• Go to the following file:

$ sudo vim /etc/security/limits.conf

  • Add the following lines in the file:

* soft nofile 80000

* hard nofile 80000

* soft nproc 80000

* hard nproc 80000

root soft nofile 80000

root hard nofile 80000
  • Save the changes.
  • Next you need to go to the following file:
$ sudo vim /etc/systemd/user.conf
  • Add this to the file and save changes:
  • Do the same in the following file:
$ sudo vim /etc/systemd/system.conf
These changes take care that the ulimit is increased for GUI based login.

Thursday, 14 February 2019

Switch Between Multiple Java Versions on Linux

Hi friends,

In my previous blog post - Install Java 11 and Java 8 on Linux, I shared the way to install Java 11/Java 8 on your Linux machine. Now many of the current applications do not support Java 11 yet, so you must need a way to quickly switch between different installations of Java on your Linux machine. Without further ado, let's get started.

Way 1:

If you actually followed my way of installing Java 8/ Java 11 on your machine, and did set Java 8 / Java 11 default by using either of these commands:

sudo apt install oracle-java8-set-default

sudo apt install oracle-java11-set-default

Simply install the other command and it will automatically set that version as default in your system.

Now if you have both the above packages installed and now you want to set either of them as default, simply purge the one you wish to set as default and reinstall it.

So if you want to set Java 8 as default, run these commands in your terminal in order:

sudo apt purge oracle-java8-set-default

sudo apt install oracle-java8-set-default

If you want to set Java 11 as default, run these commands in your terminal in order:

sudo apt purge oracle-java11-set-default

sudo apt install oracle-java11-set-default

Way 2:

Sunday, 10 February 2019

Install Java 11 and Java 8 on Linux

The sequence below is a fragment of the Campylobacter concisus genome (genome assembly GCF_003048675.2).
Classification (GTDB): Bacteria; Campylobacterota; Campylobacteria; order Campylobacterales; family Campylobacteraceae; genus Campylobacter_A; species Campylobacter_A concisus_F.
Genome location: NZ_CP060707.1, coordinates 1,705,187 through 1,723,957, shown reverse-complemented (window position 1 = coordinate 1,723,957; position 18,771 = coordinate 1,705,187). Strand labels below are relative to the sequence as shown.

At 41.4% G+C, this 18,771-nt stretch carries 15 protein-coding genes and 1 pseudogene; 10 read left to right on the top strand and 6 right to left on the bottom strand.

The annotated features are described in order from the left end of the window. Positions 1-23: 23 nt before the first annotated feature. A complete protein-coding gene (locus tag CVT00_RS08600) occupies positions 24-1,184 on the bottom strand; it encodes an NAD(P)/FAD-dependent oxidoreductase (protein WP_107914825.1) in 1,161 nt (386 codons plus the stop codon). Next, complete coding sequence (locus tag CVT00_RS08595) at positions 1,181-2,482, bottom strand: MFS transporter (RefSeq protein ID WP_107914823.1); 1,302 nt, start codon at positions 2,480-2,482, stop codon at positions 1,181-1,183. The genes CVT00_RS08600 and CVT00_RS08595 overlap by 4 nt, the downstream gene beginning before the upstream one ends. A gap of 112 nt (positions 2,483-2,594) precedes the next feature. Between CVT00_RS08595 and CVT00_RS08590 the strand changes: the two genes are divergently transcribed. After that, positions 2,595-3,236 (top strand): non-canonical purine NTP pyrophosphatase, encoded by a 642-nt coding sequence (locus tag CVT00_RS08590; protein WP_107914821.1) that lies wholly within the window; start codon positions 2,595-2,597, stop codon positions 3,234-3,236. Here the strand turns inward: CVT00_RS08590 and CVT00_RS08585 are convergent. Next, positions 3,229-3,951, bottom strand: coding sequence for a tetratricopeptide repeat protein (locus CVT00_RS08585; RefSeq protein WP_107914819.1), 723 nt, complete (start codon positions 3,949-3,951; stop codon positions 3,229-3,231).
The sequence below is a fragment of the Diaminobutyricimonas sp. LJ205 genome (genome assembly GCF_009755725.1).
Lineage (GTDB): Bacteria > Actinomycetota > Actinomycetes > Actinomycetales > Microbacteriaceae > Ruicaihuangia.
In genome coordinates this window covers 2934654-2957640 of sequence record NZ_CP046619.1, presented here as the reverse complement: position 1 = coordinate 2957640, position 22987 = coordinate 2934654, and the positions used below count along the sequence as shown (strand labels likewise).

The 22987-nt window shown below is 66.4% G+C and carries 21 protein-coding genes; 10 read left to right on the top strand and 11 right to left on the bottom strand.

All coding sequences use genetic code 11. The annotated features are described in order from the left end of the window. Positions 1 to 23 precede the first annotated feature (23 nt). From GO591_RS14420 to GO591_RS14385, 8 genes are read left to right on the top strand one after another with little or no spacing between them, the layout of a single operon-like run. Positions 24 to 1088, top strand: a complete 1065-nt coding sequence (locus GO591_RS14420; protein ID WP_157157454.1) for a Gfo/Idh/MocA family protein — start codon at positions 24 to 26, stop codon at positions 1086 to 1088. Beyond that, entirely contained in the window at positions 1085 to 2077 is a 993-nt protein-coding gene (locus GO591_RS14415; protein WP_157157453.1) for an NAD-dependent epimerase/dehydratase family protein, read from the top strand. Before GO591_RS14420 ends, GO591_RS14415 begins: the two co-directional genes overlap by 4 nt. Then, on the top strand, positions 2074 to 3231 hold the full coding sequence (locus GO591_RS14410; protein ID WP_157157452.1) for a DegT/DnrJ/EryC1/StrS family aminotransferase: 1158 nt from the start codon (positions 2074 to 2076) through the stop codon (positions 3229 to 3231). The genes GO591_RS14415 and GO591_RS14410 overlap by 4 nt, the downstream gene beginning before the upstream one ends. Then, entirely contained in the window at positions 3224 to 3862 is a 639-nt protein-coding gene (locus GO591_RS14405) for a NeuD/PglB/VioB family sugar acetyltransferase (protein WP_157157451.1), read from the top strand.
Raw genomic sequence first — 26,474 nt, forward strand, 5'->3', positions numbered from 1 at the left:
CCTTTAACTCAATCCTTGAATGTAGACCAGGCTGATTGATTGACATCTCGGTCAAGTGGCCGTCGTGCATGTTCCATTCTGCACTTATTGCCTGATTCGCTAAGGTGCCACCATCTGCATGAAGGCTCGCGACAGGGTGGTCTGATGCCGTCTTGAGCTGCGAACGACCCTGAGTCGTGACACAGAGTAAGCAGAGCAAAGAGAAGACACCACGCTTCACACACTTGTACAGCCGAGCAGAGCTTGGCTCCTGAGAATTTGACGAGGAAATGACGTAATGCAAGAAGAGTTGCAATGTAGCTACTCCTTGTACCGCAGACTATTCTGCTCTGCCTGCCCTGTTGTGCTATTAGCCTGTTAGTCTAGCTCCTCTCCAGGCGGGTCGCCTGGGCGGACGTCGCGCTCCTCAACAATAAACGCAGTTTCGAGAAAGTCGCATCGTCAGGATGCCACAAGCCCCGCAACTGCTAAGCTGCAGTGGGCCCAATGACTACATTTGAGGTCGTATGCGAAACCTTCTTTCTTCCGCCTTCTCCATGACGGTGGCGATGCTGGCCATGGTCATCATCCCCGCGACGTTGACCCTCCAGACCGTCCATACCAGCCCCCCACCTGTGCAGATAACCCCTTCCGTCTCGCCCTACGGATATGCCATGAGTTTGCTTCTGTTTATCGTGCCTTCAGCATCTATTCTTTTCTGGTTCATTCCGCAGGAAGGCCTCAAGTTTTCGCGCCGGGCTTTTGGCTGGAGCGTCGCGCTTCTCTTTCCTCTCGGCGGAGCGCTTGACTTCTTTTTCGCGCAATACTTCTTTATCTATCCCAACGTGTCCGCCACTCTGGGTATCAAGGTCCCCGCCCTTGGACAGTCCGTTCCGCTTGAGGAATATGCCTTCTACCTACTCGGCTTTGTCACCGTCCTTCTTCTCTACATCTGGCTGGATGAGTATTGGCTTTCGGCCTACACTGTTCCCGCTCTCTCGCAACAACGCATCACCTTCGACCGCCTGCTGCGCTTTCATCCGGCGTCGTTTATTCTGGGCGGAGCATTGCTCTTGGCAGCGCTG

Hello friends,

As many of you must be knowing that Oracle officially ended the support for Java 8 in January this year. What this means for you? You get to try your hands on the latest JDK, which is 11.0.2 as of now. I will cover practical daily-code uses of Java 11 in a separate post soon. But till that time, let's discuss how to install Java 11 on your Linux distro. 

Now since many of your applications might still be using Java 8 and switching to Java 11 on production might not sound the best idea to your manager. This leaves you to find a way to install multiple Java versions on your machine and be able to switch between them in real-time.

In this post I'll share the steps to install Java 8 and Java 11 on your Linux machine and you can find how to switch between these two installations in this post -> How to switch between Java versions on Linux. 

Monday, 14 January 2019

Log4j SMTP Appender Using System Environment Variables

Hey friends!

Earlier last week, I was stuck for a short while in a what should've been an easy task, but took my more than expected working hours to completely solve that: SMTP appender for Log4j.

So as we all know, SMTP or Simple Mail Transfer Protocol is used to send emails from your java program, generally when a particular level of exception occurs in your code. Log4j is a well known Java logging utility, but this particular appender wasn't discussed as about much as I expected earlier. 


Earlier I was using log4j2.yml file for logging but due to some versioning reasons, it wasn't picking up the Log4j keywords properly from the version of Log4j that I added. So eventually I had to shift to using the XML version.